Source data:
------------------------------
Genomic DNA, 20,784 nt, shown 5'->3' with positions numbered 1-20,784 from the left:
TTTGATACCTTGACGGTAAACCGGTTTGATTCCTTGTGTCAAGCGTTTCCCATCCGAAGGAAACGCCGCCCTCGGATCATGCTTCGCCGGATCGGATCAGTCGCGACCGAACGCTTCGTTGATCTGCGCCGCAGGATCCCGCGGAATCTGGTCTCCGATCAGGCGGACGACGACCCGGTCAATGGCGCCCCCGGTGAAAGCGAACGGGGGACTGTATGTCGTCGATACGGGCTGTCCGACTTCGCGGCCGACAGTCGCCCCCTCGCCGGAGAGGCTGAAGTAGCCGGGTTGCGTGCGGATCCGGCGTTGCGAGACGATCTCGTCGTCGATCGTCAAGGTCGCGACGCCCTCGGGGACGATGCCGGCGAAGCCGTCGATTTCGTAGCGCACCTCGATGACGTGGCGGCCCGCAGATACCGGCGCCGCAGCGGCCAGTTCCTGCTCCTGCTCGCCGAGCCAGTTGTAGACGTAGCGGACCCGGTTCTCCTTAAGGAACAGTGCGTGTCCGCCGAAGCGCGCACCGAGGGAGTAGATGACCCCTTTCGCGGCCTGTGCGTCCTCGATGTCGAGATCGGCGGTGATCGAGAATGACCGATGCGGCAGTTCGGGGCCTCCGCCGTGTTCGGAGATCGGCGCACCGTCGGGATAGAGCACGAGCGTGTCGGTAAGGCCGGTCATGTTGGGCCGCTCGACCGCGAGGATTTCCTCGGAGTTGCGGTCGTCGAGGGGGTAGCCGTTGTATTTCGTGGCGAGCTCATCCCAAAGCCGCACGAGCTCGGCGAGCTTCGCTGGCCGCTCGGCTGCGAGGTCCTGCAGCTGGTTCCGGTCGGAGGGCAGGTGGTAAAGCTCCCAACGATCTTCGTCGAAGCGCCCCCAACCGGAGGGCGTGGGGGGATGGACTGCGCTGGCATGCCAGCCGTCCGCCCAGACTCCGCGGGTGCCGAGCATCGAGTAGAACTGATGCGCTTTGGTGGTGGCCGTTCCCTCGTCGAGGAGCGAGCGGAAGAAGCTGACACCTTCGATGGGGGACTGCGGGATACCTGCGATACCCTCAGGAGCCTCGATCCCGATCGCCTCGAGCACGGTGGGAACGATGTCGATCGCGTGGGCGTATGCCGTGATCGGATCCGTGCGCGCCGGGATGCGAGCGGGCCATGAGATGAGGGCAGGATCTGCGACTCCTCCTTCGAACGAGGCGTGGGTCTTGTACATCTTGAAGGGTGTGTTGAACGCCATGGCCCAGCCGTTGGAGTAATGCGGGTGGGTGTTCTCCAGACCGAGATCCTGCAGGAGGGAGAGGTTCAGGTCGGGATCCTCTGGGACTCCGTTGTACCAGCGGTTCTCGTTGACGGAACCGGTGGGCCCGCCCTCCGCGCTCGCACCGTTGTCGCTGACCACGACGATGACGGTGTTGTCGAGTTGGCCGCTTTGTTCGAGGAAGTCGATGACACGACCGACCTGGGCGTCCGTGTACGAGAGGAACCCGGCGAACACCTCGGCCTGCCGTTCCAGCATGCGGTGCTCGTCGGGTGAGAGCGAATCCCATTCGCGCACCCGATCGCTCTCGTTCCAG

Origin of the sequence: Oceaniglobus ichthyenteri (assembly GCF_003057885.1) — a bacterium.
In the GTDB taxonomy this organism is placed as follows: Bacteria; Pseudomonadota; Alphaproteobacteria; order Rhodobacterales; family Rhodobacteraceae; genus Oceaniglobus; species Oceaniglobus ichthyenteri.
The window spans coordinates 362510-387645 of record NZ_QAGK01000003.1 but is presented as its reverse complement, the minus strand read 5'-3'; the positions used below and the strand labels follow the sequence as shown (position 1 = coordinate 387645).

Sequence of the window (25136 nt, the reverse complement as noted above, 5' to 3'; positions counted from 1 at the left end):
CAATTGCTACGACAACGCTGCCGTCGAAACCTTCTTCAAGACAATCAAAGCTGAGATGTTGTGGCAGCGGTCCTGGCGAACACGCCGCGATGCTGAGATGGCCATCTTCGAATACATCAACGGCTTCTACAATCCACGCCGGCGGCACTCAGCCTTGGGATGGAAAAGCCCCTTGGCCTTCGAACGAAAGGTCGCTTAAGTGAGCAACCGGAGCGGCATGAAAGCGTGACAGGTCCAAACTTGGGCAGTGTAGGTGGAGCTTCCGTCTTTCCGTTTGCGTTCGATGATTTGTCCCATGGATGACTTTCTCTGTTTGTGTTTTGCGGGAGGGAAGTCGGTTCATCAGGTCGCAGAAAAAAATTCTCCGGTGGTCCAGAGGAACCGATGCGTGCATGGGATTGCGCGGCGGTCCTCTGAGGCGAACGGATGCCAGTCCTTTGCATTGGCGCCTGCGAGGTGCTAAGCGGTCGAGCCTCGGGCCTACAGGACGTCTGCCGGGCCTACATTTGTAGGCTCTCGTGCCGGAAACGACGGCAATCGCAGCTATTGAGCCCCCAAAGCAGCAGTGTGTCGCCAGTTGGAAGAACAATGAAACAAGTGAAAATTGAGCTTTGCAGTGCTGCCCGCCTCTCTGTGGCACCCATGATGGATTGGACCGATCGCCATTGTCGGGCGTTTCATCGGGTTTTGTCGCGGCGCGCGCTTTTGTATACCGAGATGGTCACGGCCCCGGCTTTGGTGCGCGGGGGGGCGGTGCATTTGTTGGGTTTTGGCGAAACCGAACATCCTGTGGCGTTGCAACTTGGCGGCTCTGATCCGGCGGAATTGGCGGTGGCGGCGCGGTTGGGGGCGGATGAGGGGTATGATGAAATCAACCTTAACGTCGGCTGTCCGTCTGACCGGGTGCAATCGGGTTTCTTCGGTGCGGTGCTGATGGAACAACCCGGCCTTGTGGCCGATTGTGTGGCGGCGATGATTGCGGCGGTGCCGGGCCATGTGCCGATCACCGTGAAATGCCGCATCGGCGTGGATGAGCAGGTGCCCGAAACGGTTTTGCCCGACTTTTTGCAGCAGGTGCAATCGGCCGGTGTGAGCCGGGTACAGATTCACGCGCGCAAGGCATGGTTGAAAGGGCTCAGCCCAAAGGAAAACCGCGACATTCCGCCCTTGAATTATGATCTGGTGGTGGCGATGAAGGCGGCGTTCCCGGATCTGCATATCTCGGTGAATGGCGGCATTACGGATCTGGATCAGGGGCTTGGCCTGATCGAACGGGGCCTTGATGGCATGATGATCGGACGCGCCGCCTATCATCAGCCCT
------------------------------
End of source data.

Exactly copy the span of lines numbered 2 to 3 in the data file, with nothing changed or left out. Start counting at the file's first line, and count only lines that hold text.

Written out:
TTTGATACCTTGACGGTAAACCGGTTTGATTCCTTGTGTCAAGCGTTTCCCATCCGAAGGAAACGCCGCCCTCGGATCATGCTTCGCCGGATCGGATCAGTCGCGACCGAACGCTTCGTTGATCTGCGCCGCAGGATCCCGCGGAATCTGGTCTCCGATCAGGCGGACGACGACCCGGTCAATGGCGCCCCCGGTGAAAGCGAACGGGGGACTGTATGTCGTCGATACGGGCTGTCCGACTTCGCGGCCGACAGTCGCCCCCTCGCCGGAGAGGCTGAAGTAGCCGGGTTGCGTGCGGATCCGGCGTTGCGAGACGATCTCGTCGTCGATCGTCAAGGTCGCGACGCCCTCGGGGACGATGCCGGCGAAGCCGTCGATTTCGTAGCGCACCTCGATGACGTGGCGGCCCGCAGATACCGGCGCCGCAGCGGCCAGTTCCTGCTCCTGCTCGCCGAGCCAGTTGTAGACGTAGCGGACCCGGTTCTCCTTAAGGAACAGTGCGTGTCCGCCGAAGCGCGCACCGAGGGAGTAGATGACCCCTTTCGCGGCCTGTGCGTCCTCGATGTCGAGATCGGCGGTGATCGAGAATGACCGATGCGGCAGTTCGGGGCCTCCGCCGTGTTCGGAGATCGGCGCACCGTCGGGATAGAGCACGAGCGTGTCGGTAAGGCCGGTCATGTTGGGCCGCTCGACCGCGAGGATTTCCTCGGAGTTGCGGTCGTCGAGGGGGTAGCCGTTGTATTTCGTGGCGAGCTCATCCCAAAGCCGCACGAGCTCGGCGAGCTTCGCTGGCCGCTCGGCTGCGAGGTCCTGCAGCTGGTTCCGGTCGGAGGGCAGGTGGTAAAGCTCCCAACGATCTTCGTCGAAGCGCCCCCAACCGGAGGGCGTGGGGGGATGGACTGCGCTGGCATGCCAGCCGTCCGCCCAGACTCCGCGGGTGCCGAGCATCGAGTAGAACTGATGCGCTTTGGTGGTGGCCGTTCCCTCGTCGAGGAGCGAGCGGAAGAAGCTGACACCTTCGATGGGGGACTGCGGGATACCTGCGATACCCTCAGGAGCCTCGATCCCGATCGCCTCGAGCACGGTGGGAACGATGTCGATCGCGTGGGCGTATGCCGTGATCGGATCCGTGCGCGCCGGGATGCGAGCGGGCCATGAGATGAGGGCAGGATCTGCGACTCCTCCTTCGAACGAGGCGTGGGTCTTGTACATCTTGAAGGGTGTGTTGAACGCCATGGCCCAGCCGTTGGAGTAATGCGGGTGGGTGTTCTCCAGACCGAGATCCTGCAGGAGGGAGAGGTTCAGGTCGGGATCCTCTGGGACTCCGTTGTACCAGCGGTTCTCGTTGACGGAACCGGTGGGCCCGCCCTCCGCGCTCGCACCGTTGTCGCTGACCACGACGATGACGGTGTTGTCGAGTTGGCCGCTTTGTTCGAGGAAGTCGATGACACGACCGACCTGGGCGTCCGTGTACGAGAGGAACCCGGCGAACACCTCGGCCTGCCGTTCCAGCATGCGGTGCTCGTCGGGTGAGAGCGAATCCCATTCGCGCACCCGATCGCTCTCGTTCCAG

Origin of the sequence: Oceaniglobus ichthyenteri (assembly GCF_003057885.1) — a bacterium.